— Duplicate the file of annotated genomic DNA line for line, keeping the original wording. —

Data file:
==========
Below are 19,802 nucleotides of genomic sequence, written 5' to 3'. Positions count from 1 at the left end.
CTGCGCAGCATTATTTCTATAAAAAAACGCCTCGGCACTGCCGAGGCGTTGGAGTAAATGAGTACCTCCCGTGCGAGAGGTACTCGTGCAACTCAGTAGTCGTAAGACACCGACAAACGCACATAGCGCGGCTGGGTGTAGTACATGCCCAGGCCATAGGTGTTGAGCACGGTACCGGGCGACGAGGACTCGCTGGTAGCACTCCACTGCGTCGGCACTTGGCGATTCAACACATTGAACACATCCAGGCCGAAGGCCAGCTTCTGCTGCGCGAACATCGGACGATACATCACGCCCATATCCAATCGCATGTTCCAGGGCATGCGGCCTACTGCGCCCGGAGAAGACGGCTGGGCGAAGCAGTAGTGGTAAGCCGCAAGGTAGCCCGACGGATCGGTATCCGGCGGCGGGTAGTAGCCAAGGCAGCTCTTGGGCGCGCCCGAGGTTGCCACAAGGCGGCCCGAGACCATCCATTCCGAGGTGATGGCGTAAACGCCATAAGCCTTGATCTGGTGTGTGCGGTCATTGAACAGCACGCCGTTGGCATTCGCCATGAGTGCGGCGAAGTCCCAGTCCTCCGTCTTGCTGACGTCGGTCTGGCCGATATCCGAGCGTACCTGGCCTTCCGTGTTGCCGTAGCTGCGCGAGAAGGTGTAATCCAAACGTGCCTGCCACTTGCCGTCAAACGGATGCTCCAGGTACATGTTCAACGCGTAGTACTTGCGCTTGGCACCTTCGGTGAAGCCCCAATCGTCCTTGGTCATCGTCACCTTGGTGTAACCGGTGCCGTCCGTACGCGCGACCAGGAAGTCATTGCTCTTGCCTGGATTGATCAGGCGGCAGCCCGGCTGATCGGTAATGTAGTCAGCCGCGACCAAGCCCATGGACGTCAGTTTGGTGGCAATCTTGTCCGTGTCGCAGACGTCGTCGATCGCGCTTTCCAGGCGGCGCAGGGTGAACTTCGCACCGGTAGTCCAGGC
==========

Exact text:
Below are 19,802 nucleotides of genomic sequence, written 5' to 3'. Positions count from 1 at the left end.
CTGCGCAGCATTATTTCTATAAAAAAACGCCTCGGCACTGCCGAGGCGTTGGAGTAAATGAGTACCTCCCGTGCGAGAGGTACTCGTGCAACTCAGTAGTCGTAAGACACCGACAAACGCACATAGCGCGGCTGGGTGTAGTACATGCCCAGGCCATAGGTGTTGAGCACGGTACCGGGCGACGAGGACTCGCTGGTAGCACTCCACTGCGTCGGCACTTGGCGATTCAACACATTGAACACATCCAGGCCGAAGGCCAGCTTCTGCTGCGCGAACATCGGACGATACATCACGCCCATATCCAATCGCATGTTCCAGGGCATGCGGCCTACTGCGCCCGGAGAAGACGGCTGGGCGAAGCAGTAGTGGTAAGCCGCAAGGTAGCCCGACGGATCGGTATCCGGCGGCGGGTAGTAGCCAAGGCAGCTCTTGGGCGCGCCCGAGGTTGCCACAAGGCGGCCCGAGACCATCCATTCCGAGGTGATGGCGTAAACGCCATAAGCCTTGATCTGGTGTGTGCGGTCATTGAACAGCACGCCGTTGGCATTCGCCATGAGTGCGGCGAAGTCCCAGTCCTCCGTCTTGCTGACGTCGGTCTGGCCGATATCCGAGCGTACCTGGCCTTCCGTGTTGCCGTAGCTGCGCGAGAAGGTGTAATCCAAACGTGCCTGCCACTTGCCGTCAAACGGATGCTCCAGGTACATGTTCAACGCGTAGTACTTGCGCTTGGCACCTTCGGTGAAGCCCCAATCGTCCTTGGTCATCGTCACCTTGGTGTAACCGGTGCCGTCCGTACGCGCGACCAGGAAGTCATTGCTCTTGCCTGGATTGATCAGGCGGCAGCCCGGCTGATCGGTAATGTAGTCAGCCGCGACCAAGCCCATGGACGTCAGTTTGGTGGCAATCTTGTCCGTGTCGCAGACGTCGTCGATCGCGCTTTCCAGGCGGCGCAGGGTGAACTTCGCACCGGTAGTCCAGGC